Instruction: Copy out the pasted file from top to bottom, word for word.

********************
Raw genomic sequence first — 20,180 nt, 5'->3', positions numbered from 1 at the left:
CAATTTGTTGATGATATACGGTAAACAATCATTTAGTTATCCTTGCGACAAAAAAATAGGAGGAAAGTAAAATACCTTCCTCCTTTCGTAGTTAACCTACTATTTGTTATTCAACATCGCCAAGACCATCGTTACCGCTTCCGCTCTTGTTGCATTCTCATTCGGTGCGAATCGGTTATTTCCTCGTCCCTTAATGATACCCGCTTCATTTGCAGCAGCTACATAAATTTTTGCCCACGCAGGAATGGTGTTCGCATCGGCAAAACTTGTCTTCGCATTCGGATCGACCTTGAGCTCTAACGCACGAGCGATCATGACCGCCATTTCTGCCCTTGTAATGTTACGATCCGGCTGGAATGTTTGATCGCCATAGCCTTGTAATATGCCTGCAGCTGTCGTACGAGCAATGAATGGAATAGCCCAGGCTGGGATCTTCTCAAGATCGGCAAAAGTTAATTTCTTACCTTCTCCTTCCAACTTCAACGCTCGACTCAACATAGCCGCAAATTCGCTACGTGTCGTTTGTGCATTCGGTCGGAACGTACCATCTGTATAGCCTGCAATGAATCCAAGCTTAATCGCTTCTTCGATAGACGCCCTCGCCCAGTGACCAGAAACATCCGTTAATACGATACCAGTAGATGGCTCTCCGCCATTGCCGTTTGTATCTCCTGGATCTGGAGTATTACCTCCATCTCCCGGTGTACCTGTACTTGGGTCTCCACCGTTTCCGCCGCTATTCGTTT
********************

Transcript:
Raw genomic sequence first — 20,180 nt, 5'->3', positions numbered from 1 at the left:
CAATTTGTTGATGATATACGGTAAACAATCATTTAGTTATCCTTGCGACAAAAAAATAGGAGGAAAGTAAAATACCTTCCTCCTTTCGTAGTTAACCTACTATTTGTTATTCAACATCGCCAAGACCATCGTTACCGCTTCCGCTCTTGTTGCATTCTCATTCGGTGCGAATCGGTTATTTCCTCGTCCCTTAATGATACCCGCTTCATTTGCAGCAGCTACATAAATTTTTGCCCACGCAGGAATGGTGTTCGCATCGGCAAAACTTGTCTTCGCATTCGGATCGACCTTGAGCTCTAACGCACGAGCGATCATGACCGCCATTTCTGCCCTTGTAATGTTACGATCCGGCTGGAATGTTTGATCGCCATAGCCTTGTAATATGCCTGCAGCTGTCGTACGAGCAATGAATGGAATAGCCCAGGCTGGGATCTTCTCAAGATCGGCAAAAGTTAATTTCTTACCTTCTCCTTCCAACTTCAACGCTCGACTCAACATAGCCGCAAATTCGCTACGTGTCGTTTGTGCATTCGGTCGGAACGTACCATCTGTATAGCCTGCAATGAATCCAAGCTTAATCGCTTCTTCGATAGACGCCCTCGCCCAGTGACCAGAAACATCCGTTAATACGATACCAGTAGATGGCTCTCCGCCATTGCCGTTTGTATCTCCTGGATCTGGAGTATTACCTCCATCTCCCGGTGTACCTGTACTTGGGTCTCCACCGTTTCCGCCGCTATTCGTTT